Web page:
# Show that $\{f_1,f_2\}$ is a basis for $V^*$, and find the basis for the dual and find the basis for $V^{**}$ that is $\{f_1,f_2\}$

Let $V=P_1(\mathbb{R})$ and $p \in V$. Define $f_1(p)=\int_0^1 p(t) dt$ and $f_2(p)=\int_0^2 p(t) dt$. Show that $\{f_1,f_2\}$ is a basis for $V^*$, and find the basis for the dual. Next find the basis for $V^{**}$ that is dual to $\{f_1,f_2\}$.

I have found the basis for the dual, which is $\{2-2x,x-1/2\}$. Next I have to show that the $\{f_1,f_2\}$ is linearly independent and spans $V^*$. I'm getting confused in trying to argue that this set is in fact a basis. So far I have: to show that it spans, I have: $\forall f \in V^* \exists\alpha, \beta \in F$ s.t. $f=\alpha f_1(p)+\beta f_2(p)$.
Then for the set to be linearly independent, suppose that $\exists \alpha \neq 0, \beta \neq 0$ s.t. $\alpha f_1(p)+\beta f_2(p)$, then proceed to show a contradiction, so then we have that $\{f_1,f_2\}$ is a basis of $V^*$.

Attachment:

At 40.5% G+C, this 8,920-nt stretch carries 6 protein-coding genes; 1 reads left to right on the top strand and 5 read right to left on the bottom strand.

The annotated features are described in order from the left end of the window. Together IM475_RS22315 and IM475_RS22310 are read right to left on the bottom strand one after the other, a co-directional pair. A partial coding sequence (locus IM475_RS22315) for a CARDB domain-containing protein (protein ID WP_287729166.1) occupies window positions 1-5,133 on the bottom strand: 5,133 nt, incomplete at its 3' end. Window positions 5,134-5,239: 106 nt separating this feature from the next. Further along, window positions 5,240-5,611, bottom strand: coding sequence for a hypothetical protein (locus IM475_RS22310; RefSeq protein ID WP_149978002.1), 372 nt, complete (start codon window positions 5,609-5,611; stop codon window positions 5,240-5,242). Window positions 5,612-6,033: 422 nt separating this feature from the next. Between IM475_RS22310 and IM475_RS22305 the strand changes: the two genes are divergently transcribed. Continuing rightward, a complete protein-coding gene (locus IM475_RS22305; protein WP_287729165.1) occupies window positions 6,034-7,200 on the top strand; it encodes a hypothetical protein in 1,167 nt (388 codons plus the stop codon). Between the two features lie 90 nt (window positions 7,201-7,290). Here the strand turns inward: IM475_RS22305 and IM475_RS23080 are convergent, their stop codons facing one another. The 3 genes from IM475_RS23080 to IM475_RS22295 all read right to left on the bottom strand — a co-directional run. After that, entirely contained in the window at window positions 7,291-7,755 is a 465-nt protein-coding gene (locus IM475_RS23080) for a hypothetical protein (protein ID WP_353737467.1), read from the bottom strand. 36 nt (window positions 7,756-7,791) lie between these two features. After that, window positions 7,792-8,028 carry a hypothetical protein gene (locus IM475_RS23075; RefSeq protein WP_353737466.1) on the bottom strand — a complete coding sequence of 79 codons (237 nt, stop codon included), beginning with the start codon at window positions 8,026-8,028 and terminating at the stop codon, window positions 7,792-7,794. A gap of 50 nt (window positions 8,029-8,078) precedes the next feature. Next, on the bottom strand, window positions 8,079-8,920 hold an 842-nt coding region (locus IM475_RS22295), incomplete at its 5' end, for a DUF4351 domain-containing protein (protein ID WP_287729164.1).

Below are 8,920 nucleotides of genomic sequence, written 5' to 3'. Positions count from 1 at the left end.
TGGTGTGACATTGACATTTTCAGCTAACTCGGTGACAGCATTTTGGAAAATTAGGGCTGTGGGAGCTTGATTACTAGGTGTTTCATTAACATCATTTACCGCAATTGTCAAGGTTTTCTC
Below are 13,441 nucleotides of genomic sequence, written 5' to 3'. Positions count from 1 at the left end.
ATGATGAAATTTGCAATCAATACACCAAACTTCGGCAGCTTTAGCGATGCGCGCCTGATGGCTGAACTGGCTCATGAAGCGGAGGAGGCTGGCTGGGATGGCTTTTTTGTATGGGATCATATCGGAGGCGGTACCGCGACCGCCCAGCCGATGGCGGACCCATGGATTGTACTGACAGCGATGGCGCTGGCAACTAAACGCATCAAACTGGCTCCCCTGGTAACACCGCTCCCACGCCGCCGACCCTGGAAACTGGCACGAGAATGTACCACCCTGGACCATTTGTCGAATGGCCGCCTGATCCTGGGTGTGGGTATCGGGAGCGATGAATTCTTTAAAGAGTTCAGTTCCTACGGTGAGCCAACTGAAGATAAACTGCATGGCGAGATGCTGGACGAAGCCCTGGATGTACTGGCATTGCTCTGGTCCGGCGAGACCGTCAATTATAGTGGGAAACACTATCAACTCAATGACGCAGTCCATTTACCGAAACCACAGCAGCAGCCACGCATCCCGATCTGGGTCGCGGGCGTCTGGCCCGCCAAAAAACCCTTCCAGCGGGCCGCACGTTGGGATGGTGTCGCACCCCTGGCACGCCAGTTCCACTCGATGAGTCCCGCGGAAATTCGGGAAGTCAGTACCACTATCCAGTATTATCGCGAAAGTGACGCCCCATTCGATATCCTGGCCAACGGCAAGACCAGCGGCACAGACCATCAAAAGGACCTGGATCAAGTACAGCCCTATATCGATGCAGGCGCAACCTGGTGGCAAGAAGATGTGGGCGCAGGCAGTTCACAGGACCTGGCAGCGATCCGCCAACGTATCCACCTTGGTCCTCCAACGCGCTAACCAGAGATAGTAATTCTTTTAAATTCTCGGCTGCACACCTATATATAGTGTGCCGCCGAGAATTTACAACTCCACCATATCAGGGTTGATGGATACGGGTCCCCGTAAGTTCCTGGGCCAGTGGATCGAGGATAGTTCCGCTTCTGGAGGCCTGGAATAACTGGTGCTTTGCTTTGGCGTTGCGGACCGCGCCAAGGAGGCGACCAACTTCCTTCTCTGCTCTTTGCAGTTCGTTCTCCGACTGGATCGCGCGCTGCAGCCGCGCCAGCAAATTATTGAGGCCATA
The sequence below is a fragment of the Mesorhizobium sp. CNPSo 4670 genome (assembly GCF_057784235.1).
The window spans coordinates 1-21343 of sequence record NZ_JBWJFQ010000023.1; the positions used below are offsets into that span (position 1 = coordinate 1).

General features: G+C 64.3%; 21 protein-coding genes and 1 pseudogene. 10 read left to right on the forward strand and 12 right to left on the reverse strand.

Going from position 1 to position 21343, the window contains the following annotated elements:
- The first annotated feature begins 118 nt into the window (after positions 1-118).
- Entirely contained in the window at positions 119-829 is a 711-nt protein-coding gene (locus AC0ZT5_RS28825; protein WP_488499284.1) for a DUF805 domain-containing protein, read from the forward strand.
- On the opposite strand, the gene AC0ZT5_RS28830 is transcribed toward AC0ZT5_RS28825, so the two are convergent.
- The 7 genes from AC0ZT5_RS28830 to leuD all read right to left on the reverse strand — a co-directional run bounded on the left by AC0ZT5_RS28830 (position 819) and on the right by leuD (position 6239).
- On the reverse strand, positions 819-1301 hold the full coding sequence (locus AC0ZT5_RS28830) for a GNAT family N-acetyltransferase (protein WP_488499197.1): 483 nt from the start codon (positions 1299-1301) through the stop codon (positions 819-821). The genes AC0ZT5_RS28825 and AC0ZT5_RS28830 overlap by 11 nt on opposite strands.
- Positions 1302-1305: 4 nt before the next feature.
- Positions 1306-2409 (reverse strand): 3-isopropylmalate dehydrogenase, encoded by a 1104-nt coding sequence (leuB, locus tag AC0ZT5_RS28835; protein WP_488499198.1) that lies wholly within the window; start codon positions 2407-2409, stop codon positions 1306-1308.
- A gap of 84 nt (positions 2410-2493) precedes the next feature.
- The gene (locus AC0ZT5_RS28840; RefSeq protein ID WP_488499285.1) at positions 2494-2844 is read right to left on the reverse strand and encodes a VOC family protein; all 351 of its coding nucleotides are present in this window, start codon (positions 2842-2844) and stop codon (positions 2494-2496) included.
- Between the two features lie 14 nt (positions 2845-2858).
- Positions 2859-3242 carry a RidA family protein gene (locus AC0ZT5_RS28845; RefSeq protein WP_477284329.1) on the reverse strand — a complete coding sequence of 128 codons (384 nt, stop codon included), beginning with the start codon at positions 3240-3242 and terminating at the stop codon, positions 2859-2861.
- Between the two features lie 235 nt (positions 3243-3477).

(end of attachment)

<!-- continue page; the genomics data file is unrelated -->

I'm unsure how to go about finding a basis for $V^{**}$, and would very much appreciate any help in finding the basis. Thanks in advance.

1. To verify that $\{f_1, f_2\}$ is a basis for $V^{\ast}$, it suffices to show it is linearly independent, as you know that $\dim(V) = \dim(V^{\ast})$ when $V$ is finite-dimensional. You're on the right track: set $\alpha f_1 + \beta f_2 = 0$. This would mean that, for any $p \in P_1(\mathbb{R})$, $$(\alpha f_1 + \beta f_2)(p) = 0$$ Since $p(t) = a_0 + a_1 t$, can you show that the above can only equal zero for all possible $p(t)$ if $\alpha = \beta = 0$?
2. One of the most interesting features about the double-dual, $V^{\ast \ast}$, is that elements of $V$ can be regarded as elements of $V^{\ast \ast}$ in a very natural way: if $v \in V$, then we can construct the corresponding map $\mathrm{ev}_v \in V^{**}$, called the evaluation map at $v$, such that for any $f \in V^*$, $\mathrm{ev}_v(f) = f(v)$; aka it merely acts on a dual vector $f$ by evaluating $f$ at the particular point $v$. This may help you to find a basis for $V^{**}$.